On the back of attachment theory, many concepts were developed including the attachment behavioural system.

It is argued that we collate a mental record of our success at obtaining sufficient proximity/comfort from our attachment figures, beginning with our parents and continuing with close friends and romantic partners. We then use these working models to develop two things:

(1) a model of significant others (e.g., parents, close friends, romantic partners), which includes their responsiveness to our bids for proximity/comfort in prior interactions, and

(2) a model of the self, which includes information about our ability to get sufficient proximity/comfort and our worth as a relationship partner.

Bowlby argued that how we are treated by significant others across the lifespan—especially during times of stress—shapes the expectations, attitudes, and beliefs we have about future partners and relationships. These expectatations, attitudes, and beliefs operate as “if/then” propositions that guide how we think, feel, and behave, especially when we are upset, for example “If I am upset, then I can count on my partner to support me.”

Whilst Bowlby was interested in humans, I would bet money on the fact that you have counted on your dog to make you feel better when you have been upset?

You’re not alone.

Dogs are often described by their owners as children, friends, mates, and confidants. They appear to serve as an important source of social and emotional support. Consequently, dogs can evoke strong feelings of attachment in their owners.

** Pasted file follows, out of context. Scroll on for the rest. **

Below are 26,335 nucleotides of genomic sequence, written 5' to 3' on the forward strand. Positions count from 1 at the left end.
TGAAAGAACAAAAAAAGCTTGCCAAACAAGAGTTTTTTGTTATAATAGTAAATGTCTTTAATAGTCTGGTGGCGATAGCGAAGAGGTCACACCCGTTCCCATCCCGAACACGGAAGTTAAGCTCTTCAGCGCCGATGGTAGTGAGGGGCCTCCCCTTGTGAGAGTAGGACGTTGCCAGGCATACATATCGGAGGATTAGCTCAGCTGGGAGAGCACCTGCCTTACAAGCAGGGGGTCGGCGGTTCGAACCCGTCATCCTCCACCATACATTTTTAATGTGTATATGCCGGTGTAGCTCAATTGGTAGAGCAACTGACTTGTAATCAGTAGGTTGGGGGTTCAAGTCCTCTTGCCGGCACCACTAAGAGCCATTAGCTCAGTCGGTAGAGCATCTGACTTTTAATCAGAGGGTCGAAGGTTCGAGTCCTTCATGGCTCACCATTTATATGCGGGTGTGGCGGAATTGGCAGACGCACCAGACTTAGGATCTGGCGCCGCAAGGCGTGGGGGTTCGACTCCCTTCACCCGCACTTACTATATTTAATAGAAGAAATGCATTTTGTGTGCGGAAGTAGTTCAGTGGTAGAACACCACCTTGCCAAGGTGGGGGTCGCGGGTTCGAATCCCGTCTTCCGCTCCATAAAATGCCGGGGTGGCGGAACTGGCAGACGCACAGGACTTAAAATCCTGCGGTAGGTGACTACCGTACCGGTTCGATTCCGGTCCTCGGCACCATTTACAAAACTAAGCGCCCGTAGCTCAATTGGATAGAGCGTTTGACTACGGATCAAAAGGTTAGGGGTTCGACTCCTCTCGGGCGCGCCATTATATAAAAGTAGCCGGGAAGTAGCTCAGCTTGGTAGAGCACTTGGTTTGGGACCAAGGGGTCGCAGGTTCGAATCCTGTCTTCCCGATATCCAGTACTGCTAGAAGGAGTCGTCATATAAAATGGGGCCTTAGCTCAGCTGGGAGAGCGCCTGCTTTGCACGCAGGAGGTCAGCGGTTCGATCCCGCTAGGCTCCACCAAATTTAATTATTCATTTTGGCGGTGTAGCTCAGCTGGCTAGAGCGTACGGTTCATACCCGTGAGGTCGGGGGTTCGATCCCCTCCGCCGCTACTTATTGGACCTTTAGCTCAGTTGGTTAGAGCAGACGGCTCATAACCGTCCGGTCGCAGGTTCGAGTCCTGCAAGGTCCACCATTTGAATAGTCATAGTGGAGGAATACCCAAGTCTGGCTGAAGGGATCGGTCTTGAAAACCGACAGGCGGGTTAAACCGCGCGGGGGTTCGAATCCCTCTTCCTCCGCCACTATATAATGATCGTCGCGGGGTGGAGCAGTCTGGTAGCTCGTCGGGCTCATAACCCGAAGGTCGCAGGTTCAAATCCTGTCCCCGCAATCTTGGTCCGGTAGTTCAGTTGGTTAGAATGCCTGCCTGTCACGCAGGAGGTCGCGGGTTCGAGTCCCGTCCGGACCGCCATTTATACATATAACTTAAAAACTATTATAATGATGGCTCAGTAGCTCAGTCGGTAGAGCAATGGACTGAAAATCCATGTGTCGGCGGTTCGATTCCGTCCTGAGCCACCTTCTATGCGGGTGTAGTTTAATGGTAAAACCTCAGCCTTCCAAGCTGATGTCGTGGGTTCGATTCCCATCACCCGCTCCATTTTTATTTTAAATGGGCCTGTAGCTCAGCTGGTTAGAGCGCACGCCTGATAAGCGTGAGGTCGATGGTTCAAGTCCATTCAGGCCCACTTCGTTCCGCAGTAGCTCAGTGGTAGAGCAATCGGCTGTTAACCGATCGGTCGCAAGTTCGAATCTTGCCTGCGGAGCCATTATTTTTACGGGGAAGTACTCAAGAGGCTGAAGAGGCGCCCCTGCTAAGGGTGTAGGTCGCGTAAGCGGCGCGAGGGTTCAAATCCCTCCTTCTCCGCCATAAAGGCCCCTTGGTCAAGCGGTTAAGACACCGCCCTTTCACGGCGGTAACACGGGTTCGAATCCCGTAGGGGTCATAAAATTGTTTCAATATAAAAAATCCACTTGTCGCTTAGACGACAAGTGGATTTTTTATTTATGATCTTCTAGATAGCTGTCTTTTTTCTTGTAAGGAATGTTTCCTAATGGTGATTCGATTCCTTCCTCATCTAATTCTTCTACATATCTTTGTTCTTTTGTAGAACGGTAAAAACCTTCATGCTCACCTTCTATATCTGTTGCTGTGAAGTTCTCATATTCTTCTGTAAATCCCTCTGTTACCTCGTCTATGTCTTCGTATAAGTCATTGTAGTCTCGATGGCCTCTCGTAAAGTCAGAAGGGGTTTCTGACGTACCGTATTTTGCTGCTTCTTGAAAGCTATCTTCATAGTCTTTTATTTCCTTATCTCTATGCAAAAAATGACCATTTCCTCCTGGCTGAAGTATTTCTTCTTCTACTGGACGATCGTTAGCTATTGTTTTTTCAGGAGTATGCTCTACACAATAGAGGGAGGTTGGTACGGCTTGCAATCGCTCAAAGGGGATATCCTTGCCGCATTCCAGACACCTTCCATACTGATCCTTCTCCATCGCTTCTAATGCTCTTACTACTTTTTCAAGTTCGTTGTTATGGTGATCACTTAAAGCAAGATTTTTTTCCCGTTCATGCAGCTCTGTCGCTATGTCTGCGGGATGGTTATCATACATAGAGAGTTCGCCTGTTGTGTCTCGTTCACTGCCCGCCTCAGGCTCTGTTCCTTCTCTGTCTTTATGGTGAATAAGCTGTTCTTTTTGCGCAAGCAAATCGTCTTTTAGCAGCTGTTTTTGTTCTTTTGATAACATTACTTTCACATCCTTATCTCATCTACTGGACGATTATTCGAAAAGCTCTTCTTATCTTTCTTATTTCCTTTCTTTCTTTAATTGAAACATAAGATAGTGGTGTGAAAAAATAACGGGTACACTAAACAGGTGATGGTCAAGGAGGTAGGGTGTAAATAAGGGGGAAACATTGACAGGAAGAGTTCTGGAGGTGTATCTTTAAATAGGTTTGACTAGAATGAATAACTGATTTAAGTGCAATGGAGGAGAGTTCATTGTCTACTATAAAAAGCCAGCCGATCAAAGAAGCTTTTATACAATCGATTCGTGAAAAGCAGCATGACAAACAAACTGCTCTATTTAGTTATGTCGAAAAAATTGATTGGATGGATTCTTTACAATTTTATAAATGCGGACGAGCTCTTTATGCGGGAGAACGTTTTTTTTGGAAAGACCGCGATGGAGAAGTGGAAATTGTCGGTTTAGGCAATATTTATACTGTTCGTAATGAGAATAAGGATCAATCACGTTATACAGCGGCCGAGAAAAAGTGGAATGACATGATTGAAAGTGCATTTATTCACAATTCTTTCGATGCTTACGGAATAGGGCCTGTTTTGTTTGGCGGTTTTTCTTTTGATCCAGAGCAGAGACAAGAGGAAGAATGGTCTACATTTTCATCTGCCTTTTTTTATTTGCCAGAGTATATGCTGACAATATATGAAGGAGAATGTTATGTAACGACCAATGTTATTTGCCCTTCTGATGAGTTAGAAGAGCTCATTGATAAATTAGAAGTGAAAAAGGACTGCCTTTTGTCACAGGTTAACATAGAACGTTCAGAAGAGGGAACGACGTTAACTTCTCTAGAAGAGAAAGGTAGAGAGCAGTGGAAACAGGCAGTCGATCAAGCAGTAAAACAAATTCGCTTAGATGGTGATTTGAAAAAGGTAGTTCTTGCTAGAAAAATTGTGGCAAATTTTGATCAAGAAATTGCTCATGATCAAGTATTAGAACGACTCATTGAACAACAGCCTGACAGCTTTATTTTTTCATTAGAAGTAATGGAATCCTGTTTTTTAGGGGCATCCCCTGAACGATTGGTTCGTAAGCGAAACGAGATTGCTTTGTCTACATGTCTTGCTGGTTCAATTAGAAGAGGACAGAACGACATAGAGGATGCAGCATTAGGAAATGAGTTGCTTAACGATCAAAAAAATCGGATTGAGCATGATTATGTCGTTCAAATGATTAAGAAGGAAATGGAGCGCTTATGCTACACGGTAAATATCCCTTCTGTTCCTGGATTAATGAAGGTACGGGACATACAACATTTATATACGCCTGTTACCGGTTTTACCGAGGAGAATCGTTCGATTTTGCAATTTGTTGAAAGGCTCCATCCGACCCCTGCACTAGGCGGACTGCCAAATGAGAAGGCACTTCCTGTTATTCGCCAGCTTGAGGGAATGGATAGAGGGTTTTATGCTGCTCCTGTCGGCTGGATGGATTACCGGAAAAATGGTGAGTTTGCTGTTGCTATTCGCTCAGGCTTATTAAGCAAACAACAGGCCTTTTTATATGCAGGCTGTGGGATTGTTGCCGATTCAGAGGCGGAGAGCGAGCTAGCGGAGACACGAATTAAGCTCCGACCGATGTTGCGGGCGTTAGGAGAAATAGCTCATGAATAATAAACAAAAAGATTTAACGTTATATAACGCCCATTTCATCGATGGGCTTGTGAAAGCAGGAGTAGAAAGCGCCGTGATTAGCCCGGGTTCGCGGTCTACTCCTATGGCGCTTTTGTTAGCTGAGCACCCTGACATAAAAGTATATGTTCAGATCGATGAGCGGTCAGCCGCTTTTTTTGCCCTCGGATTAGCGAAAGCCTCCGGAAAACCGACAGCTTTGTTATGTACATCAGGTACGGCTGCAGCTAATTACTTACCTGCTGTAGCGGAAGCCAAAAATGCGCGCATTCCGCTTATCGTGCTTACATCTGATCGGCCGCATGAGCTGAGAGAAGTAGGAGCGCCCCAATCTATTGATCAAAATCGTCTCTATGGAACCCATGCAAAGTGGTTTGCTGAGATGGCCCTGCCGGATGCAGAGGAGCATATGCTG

Beck and Madresh state that pets are not merely substitutes for human interaction but also play a specific role in providing a consistent sense of security in the relationship. This refers to the easy access of the pet, such as when owners return home and know that their pet will be there. It is also thought to help ease the uncertainty of more complex relationships with human beings, making it easier for pet owners to cope with everyday life.

Recent research on the effect of pets on stress responses suggests that the presence of a pet may be particularly beneficial for reducing the impact of stressful situations on owners.

So, what does attachment theory have to do with loss? Well, we have two elements to consider.

The first is that we can become attached to our pets. We don’t need any researchers to tell us this, but to clarify just how attached we can become, questionnaires like the Lexington Attachment to Pets Scale have been developed to explore this concept further.

The Lexington Attachment to Pets Scale (LAPS) is a scale that aims to measure the degree of attachment that an owner has for their pet. It is one of the most used tools to assess the emotional bond between people and their animals.

It asks questions like the following:
Quite often, my feelings towards people are affected by how they react to my pet
I enjoy showing other people pictures of my pet
I often talk to other people about my pet
My pet knows when I’m feeling bad
Owning a pet adds to my happiness

One thread in this concept is that our attachment to our pets will influence how we cope with their loss. There are no surprises there.

But the other thread is returning to Bowlby. One of his books was entitled Attachment and Loss, and he proposes that the attachment style we have already developed influences how we cope with loss.

So, let’s return to each attachment type and then specifically how they can influence how we cope with loss.

Secure Attachment

If parents are consistent, available, and responsive, their children need to do little to maintain security in their parental relationships. Their secure attachment styles enable them to connect easily, to accurately perceive and react to other people, and to control their emotions and behaviours in healthy ways.

Avoidant Attachment

When parents reject a child’s need for closeness and reassurance, the child will learn to deny their own negative emotions and needs for close relationships. They will maximise their feelings of security in their parental relationships by developing avoidant attachment styles (also called “dismissive” among adults) and getting parental approval by winning at things like academics and sports and acting self-assured and confident.

Anxious Attachment